Rights sold: Russia - EKSMO

When the Soviet-Afghan War triggered a downfall of Homo Soveticus ideology, and the Communist regime collapsed in 1991, there was an expectation, both in the West and in Russia, that the country would embrace Western values and join the civilised world. It took no account of a ruined economy, depleted and exhausted human capital and the mental and moral dent made by 70 years of Soviet rule. Nobody knew what kind of country would succeed the Soviet Union, or what being Russian really meant. The removal of ideological and geographical constraints did not add moral clarity. In particular, the intelligentsia—the engine of Soviet collapse—was caught unprepared. When their “hopeless cause” became reality, it quickly transpired that the country lacked responsible elite able and willing to create new institutions. Herman Bronnikov, a protagonist of Andrei Volos’s tetralogy Judgement Days, was one of these Soviet intellectuals.

Volos’s Traitor is set in the 80ies, in the times of Brezhnev’s rule, of the Iron Curtain, and of the KGB psychiatric repressions. Volos masterfully recreates the smothering atmosphere of life in USSR, and vividly depicts even the most insignificant details of people’s everyday routine. Novel’s protagonist Gherman Bronnikov is a personage from Volos’s previous book, Victor, where he appeared as a successful pro-Soviet Moscow author, who secretly writes a novel about atrocities of the Soviet regime. When the authorities discovered that some excerpts from Bronnikov’s unauthorized novel have been published in a foreign Russian-language magazine, Bronnikov faced a difficult moral choice: to collaborate with the regime or to lose all his privileges and to continue writing in accordance with his conscience.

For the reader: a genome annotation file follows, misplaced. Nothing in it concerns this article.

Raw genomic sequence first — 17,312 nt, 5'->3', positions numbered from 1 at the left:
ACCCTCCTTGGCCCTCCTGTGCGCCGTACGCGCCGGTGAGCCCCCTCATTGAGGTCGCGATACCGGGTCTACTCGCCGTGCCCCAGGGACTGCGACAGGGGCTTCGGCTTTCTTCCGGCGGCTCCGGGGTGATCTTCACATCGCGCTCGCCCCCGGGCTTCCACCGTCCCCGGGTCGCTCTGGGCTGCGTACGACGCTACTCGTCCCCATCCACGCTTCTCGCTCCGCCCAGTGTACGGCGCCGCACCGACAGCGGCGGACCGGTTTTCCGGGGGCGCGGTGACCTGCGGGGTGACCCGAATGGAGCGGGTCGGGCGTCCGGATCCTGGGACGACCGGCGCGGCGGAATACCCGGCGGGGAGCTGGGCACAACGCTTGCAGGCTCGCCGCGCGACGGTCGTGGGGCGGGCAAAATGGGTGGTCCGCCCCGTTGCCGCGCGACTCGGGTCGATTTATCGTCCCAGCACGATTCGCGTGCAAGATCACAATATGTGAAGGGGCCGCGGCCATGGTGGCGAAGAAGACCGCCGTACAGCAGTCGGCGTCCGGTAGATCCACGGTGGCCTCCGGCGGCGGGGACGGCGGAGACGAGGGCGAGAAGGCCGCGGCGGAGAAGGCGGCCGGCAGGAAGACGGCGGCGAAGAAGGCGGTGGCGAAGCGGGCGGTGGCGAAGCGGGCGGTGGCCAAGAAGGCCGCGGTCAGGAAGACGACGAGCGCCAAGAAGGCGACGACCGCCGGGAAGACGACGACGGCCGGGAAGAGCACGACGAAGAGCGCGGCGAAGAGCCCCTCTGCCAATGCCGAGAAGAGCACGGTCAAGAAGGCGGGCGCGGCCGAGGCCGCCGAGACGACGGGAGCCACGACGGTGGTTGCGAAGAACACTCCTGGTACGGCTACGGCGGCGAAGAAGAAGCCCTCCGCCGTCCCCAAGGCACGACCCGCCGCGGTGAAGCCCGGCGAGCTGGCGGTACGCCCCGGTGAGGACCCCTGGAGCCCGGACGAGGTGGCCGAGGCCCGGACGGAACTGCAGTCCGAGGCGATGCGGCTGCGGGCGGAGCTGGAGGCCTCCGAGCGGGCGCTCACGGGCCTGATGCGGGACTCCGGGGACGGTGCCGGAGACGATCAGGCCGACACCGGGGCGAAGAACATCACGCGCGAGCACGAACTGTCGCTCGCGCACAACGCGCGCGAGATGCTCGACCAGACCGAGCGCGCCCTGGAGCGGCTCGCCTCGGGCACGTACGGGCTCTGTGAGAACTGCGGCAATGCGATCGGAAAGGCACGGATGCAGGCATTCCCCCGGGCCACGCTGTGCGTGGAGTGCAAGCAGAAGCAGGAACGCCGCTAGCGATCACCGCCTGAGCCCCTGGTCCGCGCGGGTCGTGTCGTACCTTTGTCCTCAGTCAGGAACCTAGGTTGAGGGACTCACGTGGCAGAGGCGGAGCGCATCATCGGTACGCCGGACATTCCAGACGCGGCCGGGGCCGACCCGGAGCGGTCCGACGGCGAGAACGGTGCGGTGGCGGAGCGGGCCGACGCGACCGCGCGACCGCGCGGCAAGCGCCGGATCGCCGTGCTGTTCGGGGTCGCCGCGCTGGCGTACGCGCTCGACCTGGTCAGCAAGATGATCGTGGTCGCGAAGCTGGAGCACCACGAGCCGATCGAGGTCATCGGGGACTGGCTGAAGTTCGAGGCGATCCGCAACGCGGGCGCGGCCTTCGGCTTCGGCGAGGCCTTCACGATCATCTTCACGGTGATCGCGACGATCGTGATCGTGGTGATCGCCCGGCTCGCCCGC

Bronnikov have chosen to oppose the regime and converted into a ‘dissident’ writer. Soon his career and life was completely ruined by the KGB. He was refused to publish his books, later involuntarily hospitalized into a mental hospital, and finally was forced to hire himself as a concierge.

By in-depth description of Bronnikov’s and other dissidents’ fate, Andrei Volos explores the phenomenon of inevitable, tragic confrontation between human behaviour and the totalitarian mechanism. In Volos’s novel two realities cross, one of his own, and the other of Bronnkov’s personages from Stalin’s times. The protagonist of Bronnikov’s ‘novel inside of the novel’ went through Stalin’s GULAG saving his dignity and reputation. Bronnikov’s opposition to the regime proved to be even a harder task, and its consequences remain unknown.

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